Suryakumar Yadav played and missed twice after getting off the mark with a steer to third man. He drove on the rise on both occasions but the ball held its line to whizz past the outside edge. Aware that Lockie Ferguson had claimed the psychological high ground, he brought out the signature scoop. The execution was far from immaculate, translating into a streaky boundary, but the adventurous riposte was a microcosm of how Suryakumar likes to play his cricket. By dictating terms rather than obeying orders.
He didn’t let Mitchell Santner apply the finishing touches to a quiet over, sweeping skillfully from outside off to fetch a six. The first ball of his next over was slashed through backward point for a boundary. While Santner responded well to keep the damage to a minimum, the tactic of disrupting the bowler’s rhythm straightaway worked like a charm against Ish Sodhi and Tim Southee, who conceded 15 and 17 runs respectively after an expensive beginning to the over. The fact that Suryakumar’s takedown hamstrung New Zealand’s most reliable operators begs the question why Kane Williamson and Daryl Mitchell were so irenic in dealing with Deepak Hooda that he eventually returned a four-wicket haul in India’s defence of 192.
Covers was a productive scoring region for Suryakumar, yielding 29 of his 51-ball 111*. The spinners were wary of flighting the ball much, asking the Indian batters to manufacture shots from a good length. Ishan Kishan raised the white handkerchief as Sodhi hit his spot unfailingly, but Suryakumar rode on his quicksilver footwork and improvisational abilities to open up scoring avenues. He created room for himself to go inside out versus the flatter trajectories, and the rare occurrences where the spin twins tossed it up above the eyeline were met with purposeful shimmies that effectuated demoralizing lofts. It was remarkable that Suryakumar maintained his shape and went with the spin, instead of giving it an agricultural whack once he reached the pitch of the ball. For, field manipulation is the bedrock of his game, not brute force.
“I’m enjoying batting this way, I’ve been doing the same thing in the nets, all practice sessions and going out in the middle, and I’m very happy that it’s just coming off for me,” Suryakumar shed light on his preparation.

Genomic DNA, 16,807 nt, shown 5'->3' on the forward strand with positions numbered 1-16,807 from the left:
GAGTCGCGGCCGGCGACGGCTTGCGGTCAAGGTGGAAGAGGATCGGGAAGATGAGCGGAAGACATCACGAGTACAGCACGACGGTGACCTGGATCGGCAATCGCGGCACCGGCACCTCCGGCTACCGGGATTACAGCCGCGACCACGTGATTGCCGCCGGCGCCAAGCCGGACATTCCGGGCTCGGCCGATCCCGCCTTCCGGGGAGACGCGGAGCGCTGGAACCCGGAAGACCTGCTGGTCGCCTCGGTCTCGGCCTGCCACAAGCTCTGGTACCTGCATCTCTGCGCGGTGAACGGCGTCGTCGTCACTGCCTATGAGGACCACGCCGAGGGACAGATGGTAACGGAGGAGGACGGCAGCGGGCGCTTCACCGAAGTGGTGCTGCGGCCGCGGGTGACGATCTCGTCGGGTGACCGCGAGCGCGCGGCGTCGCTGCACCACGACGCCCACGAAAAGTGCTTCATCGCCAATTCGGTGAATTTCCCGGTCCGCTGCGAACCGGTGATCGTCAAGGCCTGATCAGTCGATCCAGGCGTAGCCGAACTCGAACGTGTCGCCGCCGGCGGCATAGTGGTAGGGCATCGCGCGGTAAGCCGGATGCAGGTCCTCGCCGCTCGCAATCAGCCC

“You have to do all the processes and routines the same way when you’ve done well. So 99% I try to do the same things on match day the same way. For example, if I have to do a gym session or if I have to eat lunch at the perfect time or if I have to take a power nap for about 15-20 minutes. These are all small things which I try to do on game days and when I come to the ground I feel good. That is my zone,” he added.
Suryakumar raised his 11th fifty in 2022 – only Mohammad Rizwan has more in a calendar year – off 32 balls, a strike-rate that measured up to the expectations from a modern-day T20I batter. But then he exploded, bludgeoning 61 off 19 as New Zealand found containing him as difficult as nailing jelly to a tree. Neither Lockie Ferguson’s tramline yorkers nor Adam Milne’s leg-cutters could limit the damage as Suryakumar attained the zenith of hand-eye co-ordination, best exemplified by him opening the bat face to carve a missile aimed at the top of off-stump over point.
Perhaps the only way New Zealand could escape the petrifying punishment was by keeping Suryakumar confined to the non-striker’s end. And so it happened in an anti-climatic final over that produced Southee’s second hat-trick in the format. There was no point, however, in closing the stable door after the horse had bolted.
”In T20, a hundred is always special but at the same time, it was really important for me to bat till the very end. Hardik was telling me to bat till the 18th or 19th over, and get to a score of 185 or so. After the end of the 16th over, we had a chat about taking it deep. It was important to maximise the last few overs,” Suryakumar highlighted.
Having posted the highest T20I score at the venue, India had a varied attack – off-spinner in Washington Sundar, leggie in Yuzvendra Chahal, genuine swing bowler in Bhuvneshwar Kumar, left-arm angle provider in Arshdeep Singh and an enforcer in Mohammed Siraj – at their disposal to clip Kiwi wings. The new-ball merchants extracted 2.4 degrees of swing in three overs upfront, twice than their counterparts who missed Trent Boult, to keep New Zealand to a tame 32-1 in the PowerPlay.
Williamson lumbering to a run-a-ball 37 further dampened their chances, and it’s high time coach Gary Stead starts worrying about whether the skipper is doing their T20 cricket more harm than good. Sunrisers Hyderabad have addressed the elephant in the room, and New Zealand might be tempted to follow suit because anchors are losing relevance in the day and age of stark raving mad swashbucklers, like the one who consigned the hosts to a leather hunt.